Canon C500 with Gemini 4K hands on.
Today I was fortunate enough to get my hands on the Canon C500 4K camera and the a pre-release 4K RAW option for the Convergent Design Gemini recorder. The C500 will start shipping the first week of November and the Gemini 4K RAW option will be available November 5th.
The first thing you notice when looking at the C500 is that physically it looks very similar to the C300 but instead of a removable hand-grip the 500 has venting chambers and a heatsink, and extra connectors. Notably the camera features 2x 3G-SDI output connectors (both output RAW) as well as a 2x 1080p monitoring connections and a third HD-SDI connection. I love the fact that there you can run out to an onboard monitor, video village and a Teradek Cube for example in addition to going out to a recorder. Lots of options with signal outputs that are not present with the C300
First off myself and my wife Heather own a C300 which is a fantastic camera but of course limited to 1080p. I say limited but the reality is that is what 98% of the market uses. The camera has a native ISO of 800 and an amazing dynamic range which is why I love using it. The highlight handling is just under the capable Arri Alexa (another favorite camera of mine). The C500 embodies all the features of the C300 but adds 2K and 4K outboard recording options as well as:
10-Bit 4K RAW up to 60fps
10-Bit 4K Half RAW up to 120fps
12-Bit 2K 4:4:4 Signal up to 60fps
1920 x 1080 RGB 4:4:4 12-bit or 10-bit up to 60fps
As you can see the camera offers much more than 4K as a selling feature. So how to you record this outboard signal? What are the options when the camera is released? The AJA KiPro Quad will be available at the end of the year for around $4000. The KiPro Quad records ProRes and Avid DNxHD but not RAW. The issue with that is that you are then baking in the look into the recorded footage. The Codex M is another option but very expensive at over $25K. You also need a transfer station and pretty hefty processing power on the computer end to make it work smooth. The Codex is mainly reserved for feature films and commercials.
Enter the Convergent Design Gemini recorder. Now the Gemini 4:4:4 has been around for a while now and has been a go to 4:4:4 10 bit recorder for the Sony F3. The great thing about the Gemini is that there are firmware options that allow for recording of Arri RAW and now Canon C500 RAW in 2K/4K modes. Unlike the AJA the Gemini with 4K option is available on November 5th which is around the ship time of the C500 camera. I was lucky enough to have Dan from Convergent Design visit Rule Boston Camera today and was kind enough to allow us to do some preliminary testing with a demo unit. The Gemini 4K uses 2 x 512 1.8″ SSD’s and requires only one 3G-SDI cable from the C500 to the unit. The Gemini records Canon RAW 4K in RMF files and you can apply a LUT during the monitoring of the input as well as for playback. The Gemini plays back Debayered HD output with optional Canon LUT. Another great option of using the Gemini 4K is the ability to take advantage of Canon’s 12 bit HD output via the Gemini’s 12-Bit HD DPX record.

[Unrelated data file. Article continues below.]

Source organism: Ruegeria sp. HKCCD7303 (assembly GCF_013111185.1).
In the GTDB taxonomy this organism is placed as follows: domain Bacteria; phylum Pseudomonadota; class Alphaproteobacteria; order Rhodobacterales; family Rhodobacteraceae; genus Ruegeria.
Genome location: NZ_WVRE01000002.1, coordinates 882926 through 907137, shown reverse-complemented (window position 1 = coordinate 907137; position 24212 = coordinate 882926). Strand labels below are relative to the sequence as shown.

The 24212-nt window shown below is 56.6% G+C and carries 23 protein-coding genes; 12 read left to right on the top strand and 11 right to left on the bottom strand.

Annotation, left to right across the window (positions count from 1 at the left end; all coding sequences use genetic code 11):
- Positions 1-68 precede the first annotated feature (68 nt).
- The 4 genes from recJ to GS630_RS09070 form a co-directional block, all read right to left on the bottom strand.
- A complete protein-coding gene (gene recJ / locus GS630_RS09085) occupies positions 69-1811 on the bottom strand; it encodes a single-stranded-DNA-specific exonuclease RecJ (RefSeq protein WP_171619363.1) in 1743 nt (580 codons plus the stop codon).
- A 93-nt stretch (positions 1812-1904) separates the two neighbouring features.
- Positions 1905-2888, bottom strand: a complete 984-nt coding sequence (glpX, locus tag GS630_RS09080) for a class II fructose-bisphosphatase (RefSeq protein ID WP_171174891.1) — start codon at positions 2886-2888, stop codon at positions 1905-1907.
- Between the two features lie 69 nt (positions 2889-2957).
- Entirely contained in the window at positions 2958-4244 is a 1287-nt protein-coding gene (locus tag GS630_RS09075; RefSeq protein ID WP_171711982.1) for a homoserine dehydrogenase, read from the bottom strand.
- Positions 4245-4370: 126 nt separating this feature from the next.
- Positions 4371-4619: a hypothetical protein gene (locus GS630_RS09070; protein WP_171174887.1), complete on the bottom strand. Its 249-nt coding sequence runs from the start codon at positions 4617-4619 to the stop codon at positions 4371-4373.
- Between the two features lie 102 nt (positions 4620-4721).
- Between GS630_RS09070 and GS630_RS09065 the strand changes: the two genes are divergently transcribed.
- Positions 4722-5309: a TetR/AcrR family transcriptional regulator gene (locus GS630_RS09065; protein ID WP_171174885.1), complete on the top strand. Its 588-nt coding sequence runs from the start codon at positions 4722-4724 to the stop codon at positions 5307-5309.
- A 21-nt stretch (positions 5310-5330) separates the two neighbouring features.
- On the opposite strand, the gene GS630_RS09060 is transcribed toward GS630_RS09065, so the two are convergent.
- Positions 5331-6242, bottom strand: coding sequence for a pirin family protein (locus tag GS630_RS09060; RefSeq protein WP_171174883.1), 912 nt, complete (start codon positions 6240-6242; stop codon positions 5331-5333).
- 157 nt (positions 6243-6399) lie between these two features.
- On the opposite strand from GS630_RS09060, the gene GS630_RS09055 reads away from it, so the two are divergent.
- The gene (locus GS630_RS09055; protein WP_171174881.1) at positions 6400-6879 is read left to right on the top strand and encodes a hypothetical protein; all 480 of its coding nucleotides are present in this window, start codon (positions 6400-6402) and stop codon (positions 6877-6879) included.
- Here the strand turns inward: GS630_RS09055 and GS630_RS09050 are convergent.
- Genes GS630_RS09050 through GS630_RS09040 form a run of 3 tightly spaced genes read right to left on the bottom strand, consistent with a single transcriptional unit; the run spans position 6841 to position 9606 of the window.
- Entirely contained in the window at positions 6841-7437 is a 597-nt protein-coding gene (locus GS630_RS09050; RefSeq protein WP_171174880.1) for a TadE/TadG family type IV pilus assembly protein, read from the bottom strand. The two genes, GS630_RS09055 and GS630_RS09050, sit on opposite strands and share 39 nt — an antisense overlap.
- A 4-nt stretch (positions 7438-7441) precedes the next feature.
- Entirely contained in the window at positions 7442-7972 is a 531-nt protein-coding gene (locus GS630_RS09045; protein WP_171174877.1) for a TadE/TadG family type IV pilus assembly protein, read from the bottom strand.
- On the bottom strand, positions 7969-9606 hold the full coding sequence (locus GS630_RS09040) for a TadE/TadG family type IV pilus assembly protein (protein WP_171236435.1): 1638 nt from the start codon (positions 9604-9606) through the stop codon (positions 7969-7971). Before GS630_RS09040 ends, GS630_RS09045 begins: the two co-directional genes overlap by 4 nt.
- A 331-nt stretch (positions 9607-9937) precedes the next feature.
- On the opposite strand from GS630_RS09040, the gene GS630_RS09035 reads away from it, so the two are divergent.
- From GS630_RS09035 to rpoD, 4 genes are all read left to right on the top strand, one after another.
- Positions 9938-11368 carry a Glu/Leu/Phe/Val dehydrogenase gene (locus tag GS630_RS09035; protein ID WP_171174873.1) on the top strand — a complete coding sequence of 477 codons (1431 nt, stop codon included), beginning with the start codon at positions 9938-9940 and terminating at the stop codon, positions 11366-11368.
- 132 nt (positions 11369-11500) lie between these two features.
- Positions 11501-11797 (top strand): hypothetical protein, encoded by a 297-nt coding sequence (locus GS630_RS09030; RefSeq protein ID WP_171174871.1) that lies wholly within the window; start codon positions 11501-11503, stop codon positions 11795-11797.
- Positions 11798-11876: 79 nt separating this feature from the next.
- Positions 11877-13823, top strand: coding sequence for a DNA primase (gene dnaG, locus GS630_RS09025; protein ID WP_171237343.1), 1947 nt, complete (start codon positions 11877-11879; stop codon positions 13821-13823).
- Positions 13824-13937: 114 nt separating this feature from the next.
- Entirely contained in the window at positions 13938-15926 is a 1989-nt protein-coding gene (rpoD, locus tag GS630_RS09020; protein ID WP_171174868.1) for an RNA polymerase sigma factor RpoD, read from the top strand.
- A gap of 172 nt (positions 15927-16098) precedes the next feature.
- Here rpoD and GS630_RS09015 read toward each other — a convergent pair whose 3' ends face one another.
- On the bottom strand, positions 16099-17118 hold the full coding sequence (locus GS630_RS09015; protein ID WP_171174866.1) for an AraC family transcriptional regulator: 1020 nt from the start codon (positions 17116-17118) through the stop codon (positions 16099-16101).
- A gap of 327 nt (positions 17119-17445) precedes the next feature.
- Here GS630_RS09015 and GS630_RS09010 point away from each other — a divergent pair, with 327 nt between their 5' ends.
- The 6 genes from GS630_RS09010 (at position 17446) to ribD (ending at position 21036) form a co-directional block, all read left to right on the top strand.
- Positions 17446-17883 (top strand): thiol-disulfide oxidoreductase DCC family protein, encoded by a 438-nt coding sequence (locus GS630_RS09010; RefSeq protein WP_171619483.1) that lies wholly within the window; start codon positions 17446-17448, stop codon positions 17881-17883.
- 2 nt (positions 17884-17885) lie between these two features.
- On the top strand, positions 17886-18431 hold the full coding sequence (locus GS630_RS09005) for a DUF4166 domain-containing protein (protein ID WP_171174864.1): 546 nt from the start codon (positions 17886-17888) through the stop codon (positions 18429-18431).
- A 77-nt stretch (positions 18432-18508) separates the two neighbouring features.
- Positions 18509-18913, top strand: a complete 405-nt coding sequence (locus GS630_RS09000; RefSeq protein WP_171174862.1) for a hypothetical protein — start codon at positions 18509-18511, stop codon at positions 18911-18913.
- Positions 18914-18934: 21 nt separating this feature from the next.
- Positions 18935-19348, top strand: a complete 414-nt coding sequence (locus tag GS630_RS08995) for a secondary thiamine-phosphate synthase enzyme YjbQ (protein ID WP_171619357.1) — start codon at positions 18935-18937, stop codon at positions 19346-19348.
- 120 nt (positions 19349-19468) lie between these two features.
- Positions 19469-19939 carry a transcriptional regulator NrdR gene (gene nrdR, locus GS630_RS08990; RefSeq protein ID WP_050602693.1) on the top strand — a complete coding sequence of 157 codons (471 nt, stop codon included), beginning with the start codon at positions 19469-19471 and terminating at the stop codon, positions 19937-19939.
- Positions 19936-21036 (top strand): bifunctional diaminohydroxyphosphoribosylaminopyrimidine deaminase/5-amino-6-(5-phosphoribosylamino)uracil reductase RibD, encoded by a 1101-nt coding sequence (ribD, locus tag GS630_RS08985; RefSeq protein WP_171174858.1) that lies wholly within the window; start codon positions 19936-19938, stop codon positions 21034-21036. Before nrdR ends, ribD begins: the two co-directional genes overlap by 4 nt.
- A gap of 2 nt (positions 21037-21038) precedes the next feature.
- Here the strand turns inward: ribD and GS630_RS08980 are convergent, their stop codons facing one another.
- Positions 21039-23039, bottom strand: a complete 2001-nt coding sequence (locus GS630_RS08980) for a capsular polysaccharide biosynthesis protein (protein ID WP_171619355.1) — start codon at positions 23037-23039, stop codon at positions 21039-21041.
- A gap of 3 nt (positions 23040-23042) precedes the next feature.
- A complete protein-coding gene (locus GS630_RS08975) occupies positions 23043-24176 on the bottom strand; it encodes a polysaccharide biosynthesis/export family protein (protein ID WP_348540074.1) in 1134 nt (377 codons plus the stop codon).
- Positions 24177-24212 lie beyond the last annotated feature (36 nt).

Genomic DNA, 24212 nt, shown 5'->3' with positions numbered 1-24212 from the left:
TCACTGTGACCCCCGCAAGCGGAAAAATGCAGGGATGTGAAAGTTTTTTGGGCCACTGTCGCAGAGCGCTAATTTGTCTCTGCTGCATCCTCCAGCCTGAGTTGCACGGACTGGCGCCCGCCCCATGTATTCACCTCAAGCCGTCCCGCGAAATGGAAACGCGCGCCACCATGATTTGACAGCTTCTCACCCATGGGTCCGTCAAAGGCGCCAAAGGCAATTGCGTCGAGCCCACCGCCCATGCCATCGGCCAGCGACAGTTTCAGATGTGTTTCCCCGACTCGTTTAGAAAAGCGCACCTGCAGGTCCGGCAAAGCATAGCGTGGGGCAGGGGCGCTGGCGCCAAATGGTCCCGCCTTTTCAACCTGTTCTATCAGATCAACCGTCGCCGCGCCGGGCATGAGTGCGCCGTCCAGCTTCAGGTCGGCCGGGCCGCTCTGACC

The Gemini features four ports 2 x HD-SDI single link/dual link/3G/Dual 3G and 2 x outputs HD-SDI single and Dual Link as well as HDMI. Power is provided via a 4 pin Hirose connector, and the Gemini is touchscreen operated and easy to use. Transferring the drives is facilitated by a transfer unit that allows for USB3.0 and Thunderbolt. The other great benefit of the Gemini 4K is the size. The unit has a small footprint, is the smallest (5.4″ x 4.7″ x 1.56″) and lightest (at 1.35lbs) 4K Recorder available on the market.
What about Scarlet? This week there is a lot of talk of the Red Scarlet since there is magically a fleet of gently used battled tested cameras available at the $7200 price point. This looks appealing on the surface but if you have already used an Epic you already know that you will need to invest a good $10k-16k more into the camera and post to make it all happen. So you are around the same price point as the C500 but with much worse lowlight and okay dynamic range (both weaknesses of the Epic and Scarlet). Sure you will always light a scene but with budgets constantly shrinking and turn around times and expectations its a hard sell to most.
The C300 is already a go to camera in the commercial and low budget feature world and have made its mark with numerous DP’s all the way up to the ASC level. The C300 and Arri Alexa are currently the rental house champions across the country and in many parts of the world right now. The Canon C500 should continue that tradition with 10-bit 4:4:4 HD, 12-Bit, 2K and 4K output options. Many will rent the camera just to shoot HD in 10 bit and 12 bit, others will take advantage of 2K and 120fps. 4K workflows for the C500 are currently in the works with Adobe, BMD DaVinci and others.
In the end it will boil down to your needs, client requests and the right tool for the right job. For myself and what I shoot the C500 makes a lot of sense and does not lock me into a codec on the back end like the options from Red do. I want a clean uncompressed RAW 2K and 4K output that I can record to whatever codec I choose and the C500 offers me that latitude. It is a huge consideration when making an investment like this and it looks beyond the needs of today which is why my wife and I got one. Canon also has a great deal for C300 owners looking to buy a C500 in way of a $3000 instant Canon loyalty rebate. With all this said Sony will have a big announcement at the end of the month that might shake this whole 4K thing up a bit. I have a good idea of what it already is and I am still sticking with the C500 but stay tuned….
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